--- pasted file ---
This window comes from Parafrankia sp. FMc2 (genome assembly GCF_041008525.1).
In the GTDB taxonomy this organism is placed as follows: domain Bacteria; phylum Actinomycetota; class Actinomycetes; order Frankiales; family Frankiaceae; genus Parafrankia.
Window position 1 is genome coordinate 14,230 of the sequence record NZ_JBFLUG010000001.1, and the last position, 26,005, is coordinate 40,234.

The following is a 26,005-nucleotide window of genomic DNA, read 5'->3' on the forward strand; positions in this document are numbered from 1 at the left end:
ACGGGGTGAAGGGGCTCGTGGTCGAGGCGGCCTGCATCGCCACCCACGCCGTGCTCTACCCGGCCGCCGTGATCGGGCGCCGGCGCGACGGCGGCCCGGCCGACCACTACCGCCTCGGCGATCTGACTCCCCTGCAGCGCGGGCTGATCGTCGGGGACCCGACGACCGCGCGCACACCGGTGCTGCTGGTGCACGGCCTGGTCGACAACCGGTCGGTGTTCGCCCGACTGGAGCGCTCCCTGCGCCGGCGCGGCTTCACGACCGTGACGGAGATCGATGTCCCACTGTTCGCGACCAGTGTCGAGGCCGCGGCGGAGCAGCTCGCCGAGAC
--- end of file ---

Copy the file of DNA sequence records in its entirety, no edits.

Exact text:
This window comes from Parafrankia sp. FMc2 (genome assembly GCF_041008525.1).
In the GTDB taxonomy this organism is placed as follows: domain Bacteria; phylum Actinomycetota; class Actinomycetes; order Frankiales; family Frankiaceae; genus Parafrankia.
Window position 1 is genome coordinate 14,230 of the sequence record NZ_JBFLUG010000001.1, and the last position, 26,005, is coordinate 40,234.

The following is a 26,005-nucleotide window of genomic DNA, read 5'->3' on the forward strand; positions in this document are numbered from 1 at the left end:
ACGGGGTGAAGGGGCTCGTGGTCGAGGCGGCCTGCATCGCCACCCACGCCGTGCTCTACCCGGCCGCCGTGATCGGGCGCCGGCGCGACGGCGGCCCGGCCGACCACTACCGCCTCGGCGATCTGACTCCCCTGCAGCGCGGGCTGATCGTCGGGGACCCGACGACCGCGCGCACACCGGTGCTGCTGGTGCACGGCCTGGTCGACAACCGGTCGGTGTTCGCCCGACTGGAGCGCTCCCTGCGCCGGCGCGGCTTCACGACCGTGACGGAGATCGATGTCCCACTGTTCGCGACCAGTGTCGAGGCCGCGGCGGAGCAGCTCGCCGAGAC